The opening night film of this year's Berkshire International Film Festival is Ethel - it's screening at The Mahaiwe on Thursday, May 31st at 7:30pm. Ethel is a feature length documentary about the remarkable life of Ethel Kennedy, told by those who know her best: her family. Directed by her Emmy-Award winning daughter, Rory Kennedy, the film features candid interviews with Ethel and seven of her children.
There is a movie, currently in release, which tells the story of a young man who finds himself in a life-threatening situation. All that sustains him is the found photo of a beautiful woman, whom he has never met. He survives but finds himself lost and frazzled, and unable to function in the everyday world. So he sets out to find this woman-- and make her real.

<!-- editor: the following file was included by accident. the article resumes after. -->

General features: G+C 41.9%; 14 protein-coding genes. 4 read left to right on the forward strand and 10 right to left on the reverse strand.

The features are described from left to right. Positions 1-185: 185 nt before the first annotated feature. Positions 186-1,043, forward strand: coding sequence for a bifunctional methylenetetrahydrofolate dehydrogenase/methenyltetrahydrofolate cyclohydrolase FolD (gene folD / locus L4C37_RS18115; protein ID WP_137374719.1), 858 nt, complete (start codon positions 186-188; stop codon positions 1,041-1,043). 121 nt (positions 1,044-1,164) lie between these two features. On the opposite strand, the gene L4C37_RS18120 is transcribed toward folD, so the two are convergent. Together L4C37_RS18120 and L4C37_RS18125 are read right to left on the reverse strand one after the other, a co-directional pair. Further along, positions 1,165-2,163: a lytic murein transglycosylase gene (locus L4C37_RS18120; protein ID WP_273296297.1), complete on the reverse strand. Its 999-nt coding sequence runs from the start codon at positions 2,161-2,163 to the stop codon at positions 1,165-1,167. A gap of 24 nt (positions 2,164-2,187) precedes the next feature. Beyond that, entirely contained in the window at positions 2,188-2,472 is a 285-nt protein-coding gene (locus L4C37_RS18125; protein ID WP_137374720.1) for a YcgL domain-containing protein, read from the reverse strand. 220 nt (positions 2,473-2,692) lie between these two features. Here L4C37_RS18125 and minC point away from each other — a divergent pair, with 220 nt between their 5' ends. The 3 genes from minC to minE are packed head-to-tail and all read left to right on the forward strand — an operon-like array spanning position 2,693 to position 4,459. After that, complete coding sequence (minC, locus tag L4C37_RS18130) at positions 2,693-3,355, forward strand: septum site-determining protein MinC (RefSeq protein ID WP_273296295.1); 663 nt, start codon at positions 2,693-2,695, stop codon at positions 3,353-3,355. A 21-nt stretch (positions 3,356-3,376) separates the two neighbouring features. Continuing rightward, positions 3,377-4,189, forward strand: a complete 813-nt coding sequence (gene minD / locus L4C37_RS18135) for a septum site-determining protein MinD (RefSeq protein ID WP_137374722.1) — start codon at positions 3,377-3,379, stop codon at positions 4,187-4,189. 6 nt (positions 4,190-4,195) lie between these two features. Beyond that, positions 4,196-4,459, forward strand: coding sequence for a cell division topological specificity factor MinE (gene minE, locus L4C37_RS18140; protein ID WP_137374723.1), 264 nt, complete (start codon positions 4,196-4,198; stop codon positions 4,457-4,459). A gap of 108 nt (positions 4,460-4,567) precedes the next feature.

Lately, I’ve been seeing and savoring quite a few foreign language films: titles that have not enjoyed across-the-board theatrical releases in the U.S. This lack of theatrical exposure is not because these films are lacking in quality. They are in fact engrossing and provocative.
BULLY, a new documentary whose title tells you all you need to know about its subject matter, has been earning reams of publicity– and deservedly so. For one thing, the Motion Picture Association of America, the organization charged with rating movies, originally slapped BULLY with an “R” rating. This designation would prevent countless young people who need to be educated about the effects of bullying from seeing this important film. (Happily, the MPAA has indeed changed the film’s rating to “PG-13.”)
HOUSE OF PLEASURES, which was shown on the film festival circuit under the more appropriate and less commercially exploitable title HOUSE OF TOLERANCE, is a stinging mood piece which explores the plight of a group of prostitutes in a high-end Parisian bordello at the turn of the 20th–century.